Monday, September 28, 2020

Common name: Burdock, gobo, beggar's buttons, thorny burr, cocklebur
Botanical name: Artium lappa
Family name: Asteraceae or Compositae (Sunflower family)

Overview: Burdock is a biennial and it literally grows just about everywhere! To harvest roots at their most nutritious/medicinal take them in their first year of growth in the fall or just before new growth starts in the spring of the 2nd year. First year plants don't have the seed stalk. Harvesting takes patience as the roots can be up to 2 feet or more in length. All parts are medicinal. 
Primary therapeutic constituents: Tannin, arctigenin, chlorogenic acid, caffeic acid, minerals, vitamin B1, B2, C & A, carotene, flavonoids, lignans, mucilage, pectin, polysaccharides (inulin).
Medicinal actions: Alterative (supports eliminative channels), bitter, lymphatic, hepatic, nutritive, hypoglycemic, diuretic, anti-inflammatory, immune supportive. 

Common uses: One of the best alteratives in herbal medicine. Especially helpful in chronic skin conditions such as acne, eczema, boils, psoriasis and cysts. Arthritis, gout, rheumatism, sciatica. Great for regulating gut flora (the fructo oligo saccharide - FOS - Inulin), nourishing, blood sugar regulation (due to mineral content), reduces lipid oxidation, canine skin issues.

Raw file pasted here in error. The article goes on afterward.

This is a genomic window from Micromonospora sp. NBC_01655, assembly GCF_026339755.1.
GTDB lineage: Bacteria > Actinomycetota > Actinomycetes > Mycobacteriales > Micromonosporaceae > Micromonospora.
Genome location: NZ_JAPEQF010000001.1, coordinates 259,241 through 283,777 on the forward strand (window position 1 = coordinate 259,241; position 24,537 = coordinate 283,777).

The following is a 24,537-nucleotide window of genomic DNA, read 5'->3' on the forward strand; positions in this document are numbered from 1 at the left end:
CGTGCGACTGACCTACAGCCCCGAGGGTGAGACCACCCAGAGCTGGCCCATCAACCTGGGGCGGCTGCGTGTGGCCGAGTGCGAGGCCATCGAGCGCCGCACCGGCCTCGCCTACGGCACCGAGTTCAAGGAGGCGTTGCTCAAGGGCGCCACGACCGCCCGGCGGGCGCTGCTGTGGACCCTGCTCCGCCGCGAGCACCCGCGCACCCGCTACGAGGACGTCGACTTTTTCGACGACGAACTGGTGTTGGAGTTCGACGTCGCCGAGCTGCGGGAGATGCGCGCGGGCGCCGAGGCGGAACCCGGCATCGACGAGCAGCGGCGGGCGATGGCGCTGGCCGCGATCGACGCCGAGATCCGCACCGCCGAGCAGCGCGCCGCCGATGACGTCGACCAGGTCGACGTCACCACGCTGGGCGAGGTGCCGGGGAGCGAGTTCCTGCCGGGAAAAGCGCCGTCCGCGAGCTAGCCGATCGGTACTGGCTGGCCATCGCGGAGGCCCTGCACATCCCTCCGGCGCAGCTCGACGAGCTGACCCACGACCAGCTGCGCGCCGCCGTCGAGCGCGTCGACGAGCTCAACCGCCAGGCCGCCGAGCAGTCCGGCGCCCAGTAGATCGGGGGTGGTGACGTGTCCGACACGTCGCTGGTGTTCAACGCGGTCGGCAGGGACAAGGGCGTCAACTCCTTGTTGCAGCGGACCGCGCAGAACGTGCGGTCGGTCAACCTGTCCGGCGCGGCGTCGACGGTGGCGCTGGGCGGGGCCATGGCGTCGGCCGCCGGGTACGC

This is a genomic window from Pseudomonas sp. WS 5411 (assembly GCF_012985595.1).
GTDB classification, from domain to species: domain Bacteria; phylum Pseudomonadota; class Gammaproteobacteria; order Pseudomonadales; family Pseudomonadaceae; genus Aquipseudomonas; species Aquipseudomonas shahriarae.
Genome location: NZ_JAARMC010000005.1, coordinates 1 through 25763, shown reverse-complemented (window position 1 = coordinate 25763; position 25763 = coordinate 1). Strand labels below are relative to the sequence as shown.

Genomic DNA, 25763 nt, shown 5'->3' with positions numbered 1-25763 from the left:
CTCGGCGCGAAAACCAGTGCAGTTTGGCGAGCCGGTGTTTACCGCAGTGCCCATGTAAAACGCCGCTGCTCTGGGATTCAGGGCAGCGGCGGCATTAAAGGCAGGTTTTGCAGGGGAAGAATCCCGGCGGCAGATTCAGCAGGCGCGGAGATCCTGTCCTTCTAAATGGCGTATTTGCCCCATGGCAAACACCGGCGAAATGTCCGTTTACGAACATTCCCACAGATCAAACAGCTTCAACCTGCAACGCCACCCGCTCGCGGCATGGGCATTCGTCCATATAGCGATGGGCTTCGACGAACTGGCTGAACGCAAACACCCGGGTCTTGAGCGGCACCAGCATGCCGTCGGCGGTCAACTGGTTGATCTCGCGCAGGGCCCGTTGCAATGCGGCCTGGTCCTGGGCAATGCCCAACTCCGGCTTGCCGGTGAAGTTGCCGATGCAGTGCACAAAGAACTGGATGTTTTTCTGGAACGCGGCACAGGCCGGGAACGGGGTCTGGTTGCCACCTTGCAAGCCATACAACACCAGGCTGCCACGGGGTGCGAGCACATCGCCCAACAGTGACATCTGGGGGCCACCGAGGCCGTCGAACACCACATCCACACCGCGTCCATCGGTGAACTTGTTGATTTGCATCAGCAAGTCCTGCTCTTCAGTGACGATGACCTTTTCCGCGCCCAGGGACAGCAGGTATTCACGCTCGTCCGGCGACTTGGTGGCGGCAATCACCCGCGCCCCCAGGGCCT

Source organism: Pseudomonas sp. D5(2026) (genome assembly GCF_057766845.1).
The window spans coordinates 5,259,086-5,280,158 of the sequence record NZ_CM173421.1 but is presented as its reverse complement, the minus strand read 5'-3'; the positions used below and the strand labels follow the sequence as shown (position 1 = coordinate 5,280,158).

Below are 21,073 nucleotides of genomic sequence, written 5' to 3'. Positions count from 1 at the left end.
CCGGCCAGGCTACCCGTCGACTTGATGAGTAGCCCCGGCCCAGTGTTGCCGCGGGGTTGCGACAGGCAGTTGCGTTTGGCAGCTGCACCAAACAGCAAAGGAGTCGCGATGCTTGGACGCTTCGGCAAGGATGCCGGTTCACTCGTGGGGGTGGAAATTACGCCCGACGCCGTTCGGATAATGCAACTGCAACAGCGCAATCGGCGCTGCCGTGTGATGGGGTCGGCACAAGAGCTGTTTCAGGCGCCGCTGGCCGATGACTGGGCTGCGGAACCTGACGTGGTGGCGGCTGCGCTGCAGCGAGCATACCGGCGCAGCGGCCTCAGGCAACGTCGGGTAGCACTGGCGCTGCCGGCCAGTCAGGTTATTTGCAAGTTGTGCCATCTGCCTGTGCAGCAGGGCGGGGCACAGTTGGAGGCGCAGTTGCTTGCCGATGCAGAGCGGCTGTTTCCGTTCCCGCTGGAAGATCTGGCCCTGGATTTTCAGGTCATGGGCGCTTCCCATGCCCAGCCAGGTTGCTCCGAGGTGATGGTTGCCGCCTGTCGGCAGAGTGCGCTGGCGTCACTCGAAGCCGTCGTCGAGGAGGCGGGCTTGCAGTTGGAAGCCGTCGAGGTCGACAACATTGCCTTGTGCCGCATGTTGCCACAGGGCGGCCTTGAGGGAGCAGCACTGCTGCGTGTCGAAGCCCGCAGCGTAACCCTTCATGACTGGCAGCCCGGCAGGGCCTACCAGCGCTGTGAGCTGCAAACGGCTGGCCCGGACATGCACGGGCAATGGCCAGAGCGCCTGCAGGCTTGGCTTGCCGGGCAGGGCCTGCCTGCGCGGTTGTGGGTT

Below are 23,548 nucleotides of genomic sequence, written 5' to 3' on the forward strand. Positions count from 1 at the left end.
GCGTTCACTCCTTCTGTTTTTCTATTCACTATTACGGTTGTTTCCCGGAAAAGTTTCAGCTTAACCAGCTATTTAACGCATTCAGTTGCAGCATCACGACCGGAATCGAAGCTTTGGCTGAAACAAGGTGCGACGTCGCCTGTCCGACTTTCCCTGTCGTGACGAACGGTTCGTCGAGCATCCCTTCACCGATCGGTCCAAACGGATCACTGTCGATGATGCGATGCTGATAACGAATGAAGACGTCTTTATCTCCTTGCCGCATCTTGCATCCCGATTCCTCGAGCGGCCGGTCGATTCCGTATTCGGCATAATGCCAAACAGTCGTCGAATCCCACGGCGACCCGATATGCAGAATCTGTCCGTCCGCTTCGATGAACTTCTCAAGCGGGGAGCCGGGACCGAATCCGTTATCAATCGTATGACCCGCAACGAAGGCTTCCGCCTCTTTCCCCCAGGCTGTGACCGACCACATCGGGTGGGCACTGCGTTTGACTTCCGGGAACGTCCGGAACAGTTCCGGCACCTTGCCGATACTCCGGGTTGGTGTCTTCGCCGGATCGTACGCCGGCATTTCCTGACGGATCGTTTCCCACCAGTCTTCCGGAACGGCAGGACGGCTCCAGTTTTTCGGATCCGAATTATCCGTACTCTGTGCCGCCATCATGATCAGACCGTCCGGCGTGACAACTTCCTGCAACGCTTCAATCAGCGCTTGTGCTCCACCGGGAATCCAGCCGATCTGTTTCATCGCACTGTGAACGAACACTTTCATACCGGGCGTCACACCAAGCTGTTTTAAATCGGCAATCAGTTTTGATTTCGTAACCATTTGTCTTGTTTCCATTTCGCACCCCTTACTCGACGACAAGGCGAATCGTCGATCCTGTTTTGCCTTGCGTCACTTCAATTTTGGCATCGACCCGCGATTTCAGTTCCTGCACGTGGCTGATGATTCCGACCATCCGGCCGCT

Technique: Decoction - 1 tsp root simmered in water 15 minutes 3 x daily. Tincture - 2-4 ml of a 1:5 in 40% 3 x daily. Also popular as a food source in stir fry and soups. Can also nibble on the root marc or add it to a dog's food (especially if they're having skin issues)!

Cautions and contraindications: Can trigger allergic reactions in people who are sensitive to plants in the Asteraceae family. No known toxicity risk. Some folks with inflammatory bowel issues may not do well with the inulin constituent (you know who you are!). 
Taste: Bitter (leaf), sweet, salty  
Energy: Moistening, diffusive (seed)
Educational video: Here is a nice little clip from She Is Of The Woods discussing burdock. Enjoy! 

Educational video: It would be absolutely negligent of me not to include at least one recipe using Gobo (burdock root). This recipe is for Kinpira Gobo which is a very popular Japanese stir-fry dish. Looks scrummy!

Personal experience: I love burdock decoctions, it has a pleasant sweet flavor and aroma and it may sound strange but for me it has a very satisfying nutritive effect like a hearty broth would. My constitution defaults to dry so the moistening attributes of burdock is very soothing.


Common Herbs for Natural Health by Juliette de Bairacli Levy. p. 25-26

Prescription for Herbal Healing by Phyllis Balch. 2nd edition. p. 38-39

Back to Eden by Kloss. p. 100-101

Monday Plant Exploration with Julie James. Live 092820

Herbal Academy, (n.d.) Burdock monograph. Retrieved from: https://herbarium.theherbalacademy.com/monographs/#/monograph/1007